Beer Run, after being open for just six months during the summer of 2019, is already a destination spot for beer nerds, a haven for newcomers interested in entering the world of craft beer, and a bustling neighborhood joint. And, we might add, a great place to sit with a computer and get work done. We met people doing just that. They have given up the coffee shops, preferring the "chill" atmosphere at Beer Run, and a cold beer rather than a cup of joe. Co-Created by John Hyun and Larry Good, Beer Run is narrow with black painted brick walls, with its interior mostly taken up by a sizable beer refrigerator and bar. Elements such as its menu, which is marker drawn directly onto a mirror, skull-themed art, and a tiny metal bicycle further characterize the space. John first realized his passion for beer when he tried out home brewing and quickly became obsessed. He was noticed by the head brewer at Peekskill Brewery, who took him under his wing and taught him a great deal about beer over the year and a half that he worked there. John knew that he wanted to run his own business someday, and the idea for Beer Run began when he started a “partnership and friendship” with Larry, who was already involved in the restaurant world. John prides himself on switching his beer list - which is sourced both locally and from around the world - almost every other day. While describing Beer Run as a “super geeky craft beer bar” due to its “obscure menu” stocked with rare beers, he emphasized that “we’re not snobby, we don’t look down on anyone who doesn’t know the different styles, we’re all just trying to have a good time! I always want people to feel that they are welcome. ” With its cozy bar, upbeat music, and dedication towards navigating anyone interested through its great beer selection, Beer Run has truly succeeded in becoming the kind of craft beer destination spot where “people can just hang out and have a beer while munching on a warm, giant Sigmund pretzel. ”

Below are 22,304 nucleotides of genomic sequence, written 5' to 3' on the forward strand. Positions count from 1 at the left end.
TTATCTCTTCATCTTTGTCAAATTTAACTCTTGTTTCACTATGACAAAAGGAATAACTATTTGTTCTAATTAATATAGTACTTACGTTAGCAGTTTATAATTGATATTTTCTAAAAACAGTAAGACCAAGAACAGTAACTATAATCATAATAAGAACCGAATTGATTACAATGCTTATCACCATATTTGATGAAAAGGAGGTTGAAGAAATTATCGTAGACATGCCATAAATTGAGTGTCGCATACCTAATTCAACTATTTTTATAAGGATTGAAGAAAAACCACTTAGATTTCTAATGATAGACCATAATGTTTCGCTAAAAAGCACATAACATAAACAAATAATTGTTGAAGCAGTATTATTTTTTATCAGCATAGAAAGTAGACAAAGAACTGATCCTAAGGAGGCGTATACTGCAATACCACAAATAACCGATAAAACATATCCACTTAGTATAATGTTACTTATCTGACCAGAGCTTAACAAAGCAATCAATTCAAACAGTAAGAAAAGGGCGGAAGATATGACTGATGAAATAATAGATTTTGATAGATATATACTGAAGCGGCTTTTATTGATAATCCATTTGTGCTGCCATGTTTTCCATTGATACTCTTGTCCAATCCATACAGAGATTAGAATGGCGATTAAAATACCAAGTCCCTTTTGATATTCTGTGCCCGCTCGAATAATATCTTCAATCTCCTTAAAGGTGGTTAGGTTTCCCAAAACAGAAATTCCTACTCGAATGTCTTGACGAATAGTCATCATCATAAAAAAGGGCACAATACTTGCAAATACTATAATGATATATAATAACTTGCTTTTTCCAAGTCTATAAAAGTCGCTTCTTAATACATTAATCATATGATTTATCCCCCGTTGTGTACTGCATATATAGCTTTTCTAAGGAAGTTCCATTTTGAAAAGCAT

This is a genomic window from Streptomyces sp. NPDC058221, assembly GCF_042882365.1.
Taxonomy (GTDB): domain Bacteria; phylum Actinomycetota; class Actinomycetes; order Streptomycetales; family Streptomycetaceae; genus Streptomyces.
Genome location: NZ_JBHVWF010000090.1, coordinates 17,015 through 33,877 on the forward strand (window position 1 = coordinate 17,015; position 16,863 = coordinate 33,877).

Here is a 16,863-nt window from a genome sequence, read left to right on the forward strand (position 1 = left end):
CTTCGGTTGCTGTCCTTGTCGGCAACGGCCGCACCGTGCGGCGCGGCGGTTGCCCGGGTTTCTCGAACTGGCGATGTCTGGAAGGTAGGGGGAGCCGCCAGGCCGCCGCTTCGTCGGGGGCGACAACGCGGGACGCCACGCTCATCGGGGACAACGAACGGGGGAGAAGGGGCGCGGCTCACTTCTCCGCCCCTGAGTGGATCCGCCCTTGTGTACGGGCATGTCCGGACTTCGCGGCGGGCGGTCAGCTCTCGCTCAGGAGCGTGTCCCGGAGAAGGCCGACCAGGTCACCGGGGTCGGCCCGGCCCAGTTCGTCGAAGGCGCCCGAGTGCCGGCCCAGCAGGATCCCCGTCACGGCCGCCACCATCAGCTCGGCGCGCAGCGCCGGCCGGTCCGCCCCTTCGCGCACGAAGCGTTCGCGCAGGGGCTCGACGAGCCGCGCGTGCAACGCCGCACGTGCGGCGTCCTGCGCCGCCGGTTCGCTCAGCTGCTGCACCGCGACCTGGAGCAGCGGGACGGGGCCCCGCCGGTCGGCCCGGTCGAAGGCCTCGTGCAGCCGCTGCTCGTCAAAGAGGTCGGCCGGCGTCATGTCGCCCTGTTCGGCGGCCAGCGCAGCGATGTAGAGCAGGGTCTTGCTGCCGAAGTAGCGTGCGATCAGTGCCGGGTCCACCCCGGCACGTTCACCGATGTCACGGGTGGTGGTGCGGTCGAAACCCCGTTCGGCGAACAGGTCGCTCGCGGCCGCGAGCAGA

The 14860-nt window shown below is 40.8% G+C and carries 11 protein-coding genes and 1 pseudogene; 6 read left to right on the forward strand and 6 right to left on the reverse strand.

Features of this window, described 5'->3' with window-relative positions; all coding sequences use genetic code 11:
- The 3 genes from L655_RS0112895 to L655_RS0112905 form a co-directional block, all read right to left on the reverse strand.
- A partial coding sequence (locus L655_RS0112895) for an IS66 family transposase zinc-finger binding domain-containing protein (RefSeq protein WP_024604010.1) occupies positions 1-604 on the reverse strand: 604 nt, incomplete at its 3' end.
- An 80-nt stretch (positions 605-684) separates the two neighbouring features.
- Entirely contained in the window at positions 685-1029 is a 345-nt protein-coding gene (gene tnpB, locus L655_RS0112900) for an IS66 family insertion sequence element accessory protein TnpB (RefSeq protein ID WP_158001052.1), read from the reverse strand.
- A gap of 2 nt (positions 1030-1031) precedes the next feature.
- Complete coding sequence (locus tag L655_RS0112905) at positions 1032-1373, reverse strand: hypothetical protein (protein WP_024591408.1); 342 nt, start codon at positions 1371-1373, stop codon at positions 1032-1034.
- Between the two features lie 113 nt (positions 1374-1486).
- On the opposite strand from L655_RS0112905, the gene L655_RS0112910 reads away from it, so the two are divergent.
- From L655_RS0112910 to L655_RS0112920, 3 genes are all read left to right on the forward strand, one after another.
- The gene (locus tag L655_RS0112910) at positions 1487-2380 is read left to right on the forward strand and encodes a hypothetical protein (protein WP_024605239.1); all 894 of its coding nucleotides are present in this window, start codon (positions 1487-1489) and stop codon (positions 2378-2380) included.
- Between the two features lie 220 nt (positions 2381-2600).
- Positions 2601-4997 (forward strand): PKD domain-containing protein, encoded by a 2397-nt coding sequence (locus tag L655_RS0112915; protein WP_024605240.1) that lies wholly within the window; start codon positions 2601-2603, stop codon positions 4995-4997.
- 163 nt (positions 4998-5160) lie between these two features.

2010 was a big year for Fany Gerson. A native of Mexico City and a former pastry chef at Eleven Madison Park, she spent the spring and summer launching her business, La Newyorkina, which sells traditional Mexican ice pops and sweets. But as winter approached, business began to slow down, and a good friend of hers suggested that they open a doughnut shop together. Fany was skeptical at first—“Bed-Stuy didn’t seem like the obvious place for gourmet doughnuts”—but in spite of her reservations, she accepted the job. After long discussions with her business partner about textures and flavors, Fany set out to create the perfect old-fashioned doughnut, thick and hearty, but also light. “We wanted a doughnut that would taste good naked, ” she told me “and we knew it was all about the dough, hence the name. ” Finally, after endless tweaking and experimenting, Fany hit on the perfect recipe, and three weeks later, Dough opened its doors in Brooklyn. It was the beginning of a wonderful partnership. Throughout the fall and winter, Fany devoted most of her attention to Dough; as the weather grew warmer and doughnut sales declined, she had time to develop new flavors and recipes for La Newyorkina. But it has not always been easy to balance the two businesses, especially since Dough’s second location opened in the fall of 2014. “That first summer, ” Fany recalled, “the hot weather unexpectedly affected the doughnuts, and I had to adjust my recipe last-minute and work on La Newyorkina at the same time. ” She smiled, and added, “I don’t get a lot of sleep. ”But in spite of the difficulties, it is obvious that Fany loves what she does. She gave me a fascinating tour of Dough’s kitchen, enthusiastically pointing out where the dough rises and how the doughnuts are fried, about one minute on each side. “Most places make their doughnuts in the morning, ” Fany explained, “but we take it a step further. Our doughnuts are fresh and warm whenever you come in. ” Once the doughnuts are fried, they are ready for the final touch—the glaze. I was eager to ask Fany about this stage of the process, since Dough is known for its exotic flavors—some of its best sellers include hibiscus, mocha almond, and dulce de leche. “Inspiration is everywhere, ” Fany told me, “but a lot of my flavors come from my memories of Mexico. ” She invented the hibiscus flavor, for example, on a hot day when she was craving the refreshing hibiscus water that she used to drink back at home. “We needed a colorful doughnut, ” she told me, “but I didn’t want to use coloring. And it occurred to me that hibiscus has a beautiful natural color. ”Some of Fany’s flavors have become so popular that customers complain if she takes them off the menu. “We have a few flavors that rotate, but not many, ” she told me. “We have to give the people what they want, but we also try to keep it interesting. ” Some of Dough’s best-selling staples include salted chocolate caramel, café au lait, and nutella, although Fany’s personal favorite is the cinnamon sugar. “I also like the tart flavors, like passion fruit and tropical chile, ” she told me. “The glaze is a nice contrast to the richness of the doughnut. ”I was surprised to learn that, in addition to producing hundreds or even thousands of doughnuts each day, Dough runs a wholesale operation at night, selling doughnuts to nearby coffee shops and supermarkets. To keep the business running smoothly both during the day and at night, Fany estimates that Dough employs thirty or forty employees total. Dough has been hugely successful, and Fany told me that they will soon be opening another location in Manhattan. “It’s hard, ” she told me, “I’d like to see the business grow, but I’m hesitant to do franchises in other cities. ” Instead, she prefers to keep Dough personal, developing new products and flavors and expanding on a smaller scale. “We’re trying new things every day, ” she told me, “and we’re growing organically. ”After the tour, Fany led me out to Dough’s front counter. “Would you like to try one? ” she asked, and after a moment of deliberation, I chose the dulce de leche doughnut. The smooth caramel flavor of the glaze paired perfectly with the crunchy slivered almonds on top, but the best part, as I expected, was biting into the soft, airy dough, still warm from the oven.